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Very often one of the least-examined needs in choosing a practice management program is how well it can report the data that is stored within its database. Since all practice management programs are databases wrapped in business logic with various forms and calendars to display that data, many firms forget that someone within the firm, whether it be an attorney, paralegal, partner or the management team itself, will need to pull out the data stored in that database to help plan the future of the firm.

Some practice management programs come with a variety of "canned" reports that are defined with parameters that can make them very flexible (if you want to report on what those reports offer - any customization of the program itself may come at an additional cost of having the company that sells the practice management program write new, customized reports just for your firm. Other practice management programs offer a function that allows users of their program to create a list view of the data and then export the data into a spreadsheet program like Microsoft Excel, and then Excel becomes your reporting tool. 

Finally, some practice management programs offer the ability to use third-party reporting tools, such as Microsoft SQL Reporting Services (ideally for practice management programs using SQL Server as their database), or BIRT or Crystal Reports. All of the above offer enhanced reporting tools, including the ability to schedule reports for delivery, access them from a web page and deliver the data in chart, as well as a list format. Your choice depends on  your firm's needs. Make the effort to list the reports you need to make the best business decisions, as well as the reports you want to have to help you manage your day-to-day workflows.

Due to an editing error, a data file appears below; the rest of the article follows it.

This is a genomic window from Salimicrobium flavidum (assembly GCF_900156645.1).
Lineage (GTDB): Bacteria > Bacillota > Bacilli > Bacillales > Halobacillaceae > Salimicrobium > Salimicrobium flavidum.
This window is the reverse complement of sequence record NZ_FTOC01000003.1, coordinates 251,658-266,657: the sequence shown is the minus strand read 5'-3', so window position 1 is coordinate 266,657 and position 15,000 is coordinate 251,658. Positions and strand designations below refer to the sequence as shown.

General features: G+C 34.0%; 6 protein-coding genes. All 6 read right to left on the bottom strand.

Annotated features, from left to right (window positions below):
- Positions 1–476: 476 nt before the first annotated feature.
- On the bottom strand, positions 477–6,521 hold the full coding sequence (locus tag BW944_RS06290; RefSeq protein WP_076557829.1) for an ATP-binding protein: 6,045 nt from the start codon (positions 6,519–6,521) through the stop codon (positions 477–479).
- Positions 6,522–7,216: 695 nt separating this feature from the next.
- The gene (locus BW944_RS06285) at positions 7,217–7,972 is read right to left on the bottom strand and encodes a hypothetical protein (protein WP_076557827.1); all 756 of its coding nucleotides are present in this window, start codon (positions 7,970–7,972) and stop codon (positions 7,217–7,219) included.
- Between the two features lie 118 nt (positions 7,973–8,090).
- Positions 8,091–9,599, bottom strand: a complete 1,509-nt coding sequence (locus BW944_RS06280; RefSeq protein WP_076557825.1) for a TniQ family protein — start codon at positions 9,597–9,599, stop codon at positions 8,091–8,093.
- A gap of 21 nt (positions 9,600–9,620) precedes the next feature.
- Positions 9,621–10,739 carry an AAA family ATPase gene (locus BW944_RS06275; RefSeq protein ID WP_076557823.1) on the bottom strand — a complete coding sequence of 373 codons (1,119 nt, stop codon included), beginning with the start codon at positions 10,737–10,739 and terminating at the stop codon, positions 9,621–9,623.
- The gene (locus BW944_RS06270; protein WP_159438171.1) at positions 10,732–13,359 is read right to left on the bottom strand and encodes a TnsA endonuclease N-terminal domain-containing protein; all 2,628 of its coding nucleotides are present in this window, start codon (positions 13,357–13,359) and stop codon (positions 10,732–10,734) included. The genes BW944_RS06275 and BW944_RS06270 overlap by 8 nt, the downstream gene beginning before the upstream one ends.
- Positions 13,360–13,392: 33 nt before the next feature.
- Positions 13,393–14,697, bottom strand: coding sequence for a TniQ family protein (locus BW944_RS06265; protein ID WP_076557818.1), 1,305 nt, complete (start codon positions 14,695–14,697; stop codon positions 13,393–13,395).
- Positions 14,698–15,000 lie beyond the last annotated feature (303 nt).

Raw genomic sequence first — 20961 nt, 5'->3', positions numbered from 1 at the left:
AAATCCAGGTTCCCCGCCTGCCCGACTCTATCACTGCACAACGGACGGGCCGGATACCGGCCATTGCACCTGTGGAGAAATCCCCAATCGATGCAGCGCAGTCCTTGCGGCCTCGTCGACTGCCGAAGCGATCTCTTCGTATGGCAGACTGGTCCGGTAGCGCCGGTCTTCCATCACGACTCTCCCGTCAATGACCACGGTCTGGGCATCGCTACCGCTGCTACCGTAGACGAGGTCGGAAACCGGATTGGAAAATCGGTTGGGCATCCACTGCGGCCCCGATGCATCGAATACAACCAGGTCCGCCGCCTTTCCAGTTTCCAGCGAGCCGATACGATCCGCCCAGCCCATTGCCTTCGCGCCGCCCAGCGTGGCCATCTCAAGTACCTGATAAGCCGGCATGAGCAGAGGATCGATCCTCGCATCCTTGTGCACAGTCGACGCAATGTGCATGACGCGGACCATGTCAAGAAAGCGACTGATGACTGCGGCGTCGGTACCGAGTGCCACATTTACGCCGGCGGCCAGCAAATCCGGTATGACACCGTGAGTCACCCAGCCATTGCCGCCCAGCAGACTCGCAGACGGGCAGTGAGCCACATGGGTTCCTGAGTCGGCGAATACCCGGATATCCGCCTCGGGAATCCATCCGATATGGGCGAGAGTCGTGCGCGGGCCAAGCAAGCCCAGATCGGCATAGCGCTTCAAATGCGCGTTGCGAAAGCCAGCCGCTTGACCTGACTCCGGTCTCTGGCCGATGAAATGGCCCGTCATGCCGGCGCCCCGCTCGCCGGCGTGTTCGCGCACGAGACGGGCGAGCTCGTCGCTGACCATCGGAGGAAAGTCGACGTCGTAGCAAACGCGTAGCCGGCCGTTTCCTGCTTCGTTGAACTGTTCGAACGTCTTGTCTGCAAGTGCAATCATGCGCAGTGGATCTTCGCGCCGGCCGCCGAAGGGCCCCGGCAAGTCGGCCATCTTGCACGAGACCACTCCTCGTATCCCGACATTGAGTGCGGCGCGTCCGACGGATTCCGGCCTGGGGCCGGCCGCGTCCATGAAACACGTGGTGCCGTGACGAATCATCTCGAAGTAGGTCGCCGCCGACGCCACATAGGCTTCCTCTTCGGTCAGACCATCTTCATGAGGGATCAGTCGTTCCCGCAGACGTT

When it comes to evaluating the reporting needs based on your practice management system, hopefully those considerations were made before the practice management system was selected. If not, you may be stuck with the options the software offers, especially if your data is hosted in a cloud-based practice management system, where access to the data is confined to options within the program.

If you haven't selected your practice management program, or you are looking to replace your current system, or if you have just decided that you need to get more out of the data you have stored in your current system, and want to know if it is possible, then follow these steps:

1.  Decide what each report should look like (mock it up on a piece of paper, identifying what data should appear where, including such calculations as totals, averages, etc...)

2.  Decide what parameters (if any) a report should have - in other words, should the report offer options as to which records would appear in it (date range, area of law, staff, etc...)

3.  Decide who (staff, attorneys, partners, management team) should be able to see/have access to the report.

4.  Decide on what basis the reports will need to be generated (daily/weekly/monthly/quarterly/annually/on demand)